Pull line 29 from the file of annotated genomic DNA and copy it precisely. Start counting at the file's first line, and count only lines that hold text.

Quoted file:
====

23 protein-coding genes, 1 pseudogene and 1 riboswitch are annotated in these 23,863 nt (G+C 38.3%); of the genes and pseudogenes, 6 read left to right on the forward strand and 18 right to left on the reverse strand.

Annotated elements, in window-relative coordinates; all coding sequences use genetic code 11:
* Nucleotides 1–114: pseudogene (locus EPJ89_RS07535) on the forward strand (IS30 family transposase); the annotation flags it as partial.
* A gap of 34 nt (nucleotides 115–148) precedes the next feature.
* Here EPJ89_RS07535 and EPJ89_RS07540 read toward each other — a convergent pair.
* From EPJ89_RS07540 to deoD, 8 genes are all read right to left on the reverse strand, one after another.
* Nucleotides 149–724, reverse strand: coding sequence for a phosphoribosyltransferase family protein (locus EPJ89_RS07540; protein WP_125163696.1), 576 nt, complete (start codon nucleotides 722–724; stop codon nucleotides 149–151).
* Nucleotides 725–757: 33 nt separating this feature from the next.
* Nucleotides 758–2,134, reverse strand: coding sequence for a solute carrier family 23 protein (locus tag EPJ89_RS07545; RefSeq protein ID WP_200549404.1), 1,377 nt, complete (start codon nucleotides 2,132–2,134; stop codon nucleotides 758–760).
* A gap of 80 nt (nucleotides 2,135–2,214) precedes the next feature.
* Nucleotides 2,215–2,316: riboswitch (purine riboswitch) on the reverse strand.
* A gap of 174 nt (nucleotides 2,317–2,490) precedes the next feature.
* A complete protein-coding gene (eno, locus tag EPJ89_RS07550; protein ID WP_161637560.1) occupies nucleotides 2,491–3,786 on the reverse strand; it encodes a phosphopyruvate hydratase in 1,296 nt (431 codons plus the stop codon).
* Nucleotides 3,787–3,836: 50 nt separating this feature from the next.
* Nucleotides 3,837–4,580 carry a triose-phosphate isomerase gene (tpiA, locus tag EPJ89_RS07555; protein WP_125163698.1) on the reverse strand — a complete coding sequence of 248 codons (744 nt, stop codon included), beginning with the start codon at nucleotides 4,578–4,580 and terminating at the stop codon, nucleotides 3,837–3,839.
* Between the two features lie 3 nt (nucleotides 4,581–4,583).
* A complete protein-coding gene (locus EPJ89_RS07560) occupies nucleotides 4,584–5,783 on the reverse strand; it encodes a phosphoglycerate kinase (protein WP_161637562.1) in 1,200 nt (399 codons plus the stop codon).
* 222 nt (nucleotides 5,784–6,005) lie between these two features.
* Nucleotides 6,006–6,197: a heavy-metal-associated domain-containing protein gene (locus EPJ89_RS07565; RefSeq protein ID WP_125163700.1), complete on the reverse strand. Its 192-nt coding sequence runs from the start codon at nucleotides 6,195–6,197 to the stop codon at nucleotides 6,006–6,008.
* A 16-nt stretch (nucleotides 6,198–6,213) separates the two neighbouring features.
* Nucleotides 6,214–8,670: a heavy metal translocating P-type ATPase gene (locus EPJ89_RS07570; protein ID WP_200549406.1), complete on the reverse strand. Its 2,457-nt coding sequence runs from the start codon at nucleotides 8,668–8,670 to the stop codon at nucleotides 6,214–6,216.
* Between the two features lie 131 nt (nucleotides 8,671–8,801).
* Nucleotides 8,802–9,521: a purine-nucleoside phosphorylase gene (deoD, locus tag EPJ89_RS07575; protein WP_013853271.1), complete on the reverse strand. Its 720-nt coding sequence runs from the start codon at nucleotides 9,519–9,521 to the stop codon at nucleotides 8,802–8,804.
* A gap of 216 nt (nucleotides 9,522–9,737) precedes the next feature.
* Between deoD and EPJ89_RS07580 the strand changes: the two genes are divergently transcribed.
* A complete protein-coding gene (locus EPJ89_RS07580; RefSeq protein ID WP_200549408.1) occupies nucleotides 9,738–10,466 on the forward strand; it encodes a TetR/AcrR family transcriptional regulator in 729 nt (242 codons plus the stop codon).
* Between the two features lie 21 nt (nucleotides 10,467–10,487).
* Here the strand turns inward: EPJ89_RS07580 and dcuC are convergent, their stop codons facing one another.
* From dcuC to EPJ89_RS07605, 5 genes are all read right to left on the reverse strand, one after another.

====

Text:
* From dcuC to EPJ89_RS07605, 5 genes are all read right to left on the reverse strand, one after another.